Thu, September 09, 2010
World > Asia-Pacific > Probe into Manila Hostage Crisis

Manila police may have shot bus hostages

2010-09-09 15:19:33 GMT2010-09-09 23:19:33 (Beijing Time)

MANILA - The Philippines acknowledged for the first time on Thursday that some of the hostages killed during a botched bus hijack rescue operation in Manila last month may have been shot by police.

Eight Hong Kong tourists died when police commandos stormed the bus and killed the hijacker, a disgruntled former police captain, prompting criticism from China and elsewhere that the Philippine force was ill-equipped to handle hostage situations.

Based on forensic reports, most of the hostages were not shot at close range and dozens of gunshots were fired from outside the bus, Justice Secretary Leila de Lima told reporters on Thursday.

Police officials had said snipers positioned to target the hostage-taker, who was seeking to be reinstated in the force, were the only ones who fired at the bus. The bus driver had also testified that the hostages were shot at close range.

"From what we see from the results of the bullet trajectory examination, there were certain shots that came from afar, not all came from the snipers because we know where the snipers were," de Lima said.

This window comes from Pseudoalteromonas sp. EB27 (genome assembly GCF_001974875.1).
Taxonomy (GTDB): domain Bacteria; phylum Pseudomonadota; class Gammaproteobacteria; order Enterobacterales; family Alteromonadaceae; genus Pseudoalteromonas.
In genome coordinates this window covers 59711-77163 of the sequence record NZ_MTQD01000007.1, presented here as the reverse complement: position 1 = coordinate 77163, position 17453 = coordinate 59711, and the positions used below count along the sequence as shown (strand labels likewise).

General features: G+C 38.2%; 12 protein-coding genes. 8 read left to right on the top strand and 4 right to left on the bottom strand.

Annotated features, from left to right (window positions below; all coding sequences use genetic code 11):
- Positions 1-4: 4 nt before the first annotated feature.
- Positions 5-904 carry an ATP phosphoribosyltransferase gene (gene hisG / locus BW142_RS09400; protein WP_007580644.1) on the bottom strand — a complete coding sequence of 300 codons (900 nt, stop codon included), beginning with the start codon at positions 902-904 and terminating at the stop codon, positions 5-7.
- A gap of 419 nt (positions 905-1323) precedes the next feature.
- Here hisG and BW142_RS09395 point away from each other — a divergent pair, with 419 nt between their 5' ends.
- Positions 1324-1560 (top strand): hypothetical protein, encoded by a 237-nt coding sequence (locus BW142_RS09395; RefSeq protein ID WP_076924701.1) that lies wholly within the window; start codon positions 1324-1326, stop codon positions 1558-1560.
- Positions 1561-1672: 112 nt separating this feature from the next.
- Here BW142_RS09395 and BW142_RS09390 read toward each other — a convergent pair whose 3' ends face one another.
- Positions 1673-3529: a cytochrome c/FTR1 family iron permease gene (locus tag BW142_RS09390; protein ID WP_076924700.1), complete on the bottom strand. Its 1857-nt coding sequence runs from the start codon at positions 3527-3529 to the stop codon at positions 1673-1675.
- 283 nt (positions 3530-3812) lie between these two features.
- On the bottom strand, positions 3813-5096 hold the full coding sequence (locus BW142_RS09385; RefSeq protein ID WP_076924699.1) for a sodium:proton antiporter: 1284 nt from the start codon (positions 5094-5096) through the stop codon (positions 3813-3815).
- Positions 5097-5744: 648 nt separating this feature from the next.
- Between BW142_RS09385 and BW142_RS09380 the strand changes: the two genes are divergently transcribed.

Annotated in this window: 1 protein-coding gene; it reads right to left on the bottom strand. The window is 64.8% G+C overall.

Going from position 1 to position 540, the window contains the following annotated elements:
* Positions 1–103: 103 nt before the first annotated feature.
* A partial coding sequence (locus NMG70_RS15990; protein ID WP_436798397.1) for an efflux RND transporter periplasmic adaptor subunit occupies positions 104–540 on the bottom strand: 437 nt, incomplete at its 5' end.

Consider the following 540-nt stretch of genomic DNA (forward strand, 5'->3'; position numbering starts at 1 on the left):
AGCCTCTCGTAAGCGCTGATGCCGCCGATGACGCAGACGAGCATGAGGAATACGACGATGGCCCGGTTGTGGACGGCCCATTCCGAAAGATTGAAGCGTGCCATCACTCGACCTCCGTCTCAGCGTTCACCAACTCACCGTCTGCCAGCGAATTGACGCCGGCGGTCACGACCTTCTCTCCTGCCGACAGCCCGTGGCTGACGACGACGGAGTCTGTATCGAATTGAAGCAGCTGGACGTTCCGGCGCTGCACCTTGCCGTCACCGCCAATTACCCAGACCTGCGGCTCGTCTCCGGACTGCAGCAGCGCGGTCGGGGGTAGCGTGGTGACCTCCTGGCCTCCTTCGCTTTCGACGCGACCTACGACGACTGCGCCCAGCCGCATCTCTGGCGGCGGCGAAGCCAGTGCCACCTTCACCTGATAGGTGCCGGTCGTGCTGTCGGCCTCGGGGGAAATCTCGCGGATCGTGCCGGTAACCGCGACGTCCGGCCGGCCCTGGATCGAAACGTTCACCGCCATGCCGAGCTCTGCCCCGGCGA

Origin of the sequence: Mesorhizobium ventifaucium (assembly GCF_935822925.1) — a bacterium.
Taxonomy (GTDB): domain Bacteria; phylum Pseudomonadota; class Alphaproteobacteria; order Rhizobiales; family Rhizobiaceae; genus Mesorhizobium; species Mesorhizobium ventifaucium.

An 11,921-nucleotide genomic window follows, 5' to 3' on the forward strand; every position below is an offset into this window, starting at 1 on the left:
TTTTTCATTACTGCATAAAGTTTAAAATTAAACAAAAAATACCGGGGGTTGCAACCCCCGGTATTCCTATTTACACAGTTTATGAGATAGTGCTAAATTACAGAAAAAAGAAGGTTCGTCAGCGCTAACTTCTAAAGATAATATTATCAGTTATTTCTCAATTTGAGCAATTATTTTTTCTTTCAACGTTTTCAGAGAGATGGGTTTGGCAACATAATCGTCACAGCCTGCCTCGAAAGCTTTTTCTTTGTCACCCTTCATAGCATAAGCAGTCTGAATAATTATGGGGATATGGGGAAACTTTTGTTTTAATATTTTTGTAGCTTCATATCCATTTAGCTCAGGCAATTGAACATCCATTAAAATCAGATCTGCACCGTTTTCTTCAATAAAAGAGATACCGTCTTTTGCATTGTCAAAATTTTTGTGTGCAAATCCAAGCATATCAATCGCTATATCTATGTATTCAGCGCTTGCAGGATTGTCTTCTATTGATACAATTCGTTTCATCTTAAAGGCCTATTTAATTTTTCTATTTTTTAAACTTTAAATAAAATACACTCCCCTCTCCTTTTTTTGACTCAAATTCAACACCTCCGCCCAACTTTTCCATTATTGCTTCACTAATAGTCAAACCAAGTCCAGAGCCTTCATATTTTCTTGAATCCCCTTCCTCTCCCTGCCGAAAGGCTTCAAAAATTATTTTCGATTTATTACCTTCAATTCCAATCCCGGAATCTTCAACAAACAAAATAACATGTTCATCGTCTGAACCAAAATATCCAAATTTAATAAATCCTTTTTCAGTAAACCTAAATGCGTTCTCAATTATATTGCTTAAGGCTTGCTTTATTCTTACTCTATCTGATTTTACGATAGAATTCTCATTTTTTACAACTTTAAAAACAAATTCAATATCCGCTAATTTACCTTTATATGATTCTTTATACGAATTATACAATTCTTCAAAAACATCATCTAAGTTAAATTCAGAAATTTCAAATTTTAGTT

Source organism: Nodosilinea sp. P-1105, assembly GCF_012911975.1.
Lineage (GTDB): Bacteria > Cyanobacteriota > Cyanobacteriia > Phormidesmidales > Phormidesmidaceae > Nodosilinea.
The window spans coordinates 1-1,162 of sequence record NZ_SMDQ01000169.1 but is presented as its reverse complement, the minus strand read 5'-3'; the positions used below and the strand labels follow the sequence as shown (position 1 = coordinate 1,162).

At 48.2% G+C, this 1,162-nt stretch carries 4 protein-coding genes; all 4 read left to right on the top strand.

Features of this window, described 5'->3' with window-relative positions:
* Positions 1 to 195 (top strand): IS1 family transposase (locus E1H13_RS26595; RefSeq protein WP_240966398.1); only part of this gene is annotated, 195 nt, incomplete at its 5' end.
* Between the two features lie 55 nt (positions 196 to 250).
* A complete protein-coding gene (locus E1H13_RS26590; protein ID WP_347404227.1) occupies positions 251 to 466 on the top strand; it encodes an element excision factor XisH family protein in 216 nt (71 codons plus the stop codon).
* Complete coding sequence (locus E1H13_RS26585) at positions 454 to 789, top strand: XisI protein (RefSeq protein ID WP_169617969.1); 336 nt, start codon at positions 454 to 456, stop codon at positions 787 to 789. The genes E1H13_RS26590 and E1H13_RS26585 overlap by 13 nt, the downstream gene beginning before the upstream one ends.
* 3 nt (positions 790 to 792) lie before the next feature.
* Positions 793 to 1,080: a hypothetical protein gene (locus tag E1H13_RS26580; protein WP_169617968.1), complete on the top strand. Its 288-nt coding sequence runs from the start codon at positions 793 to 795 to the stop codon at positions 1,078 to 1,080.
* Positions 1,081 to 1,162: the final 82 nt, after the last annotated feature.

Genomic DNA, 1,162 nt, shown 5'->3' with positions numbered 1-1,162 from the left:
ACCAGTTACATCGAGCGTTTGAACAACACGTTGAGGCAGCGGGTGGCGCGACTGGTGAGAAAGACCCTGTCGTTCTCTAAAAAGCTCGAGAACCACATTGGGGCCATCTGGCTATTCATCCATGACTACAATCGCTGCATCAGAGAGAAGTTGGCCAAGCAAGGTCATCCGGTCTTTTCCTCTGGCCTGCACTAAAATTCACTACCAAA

De Lima, who sits on a panel reviewing the hostage rescue operation, said blood would have splattered all over the seats and windows of the bus if the hostages were shot at close range. Dried blood was found only on the seats and floor of the bus.

In a chat with local television anchors aired live on Thursday, President Benigno Aquino said his government had begun efforts to improve police capability to handle similar hostage crises in the future.

"Our government is now focused on taking the necessary steps to prevent this tragedy from happening again," Aquino said. "We are also examining our internal processes and crisis management protocols to see how they can be improved."

Aquino came under heavy criticism for his handling of the bus hijacking on August 23, casting doubts on his ability to deliver promises of enforcing the law and improving security.


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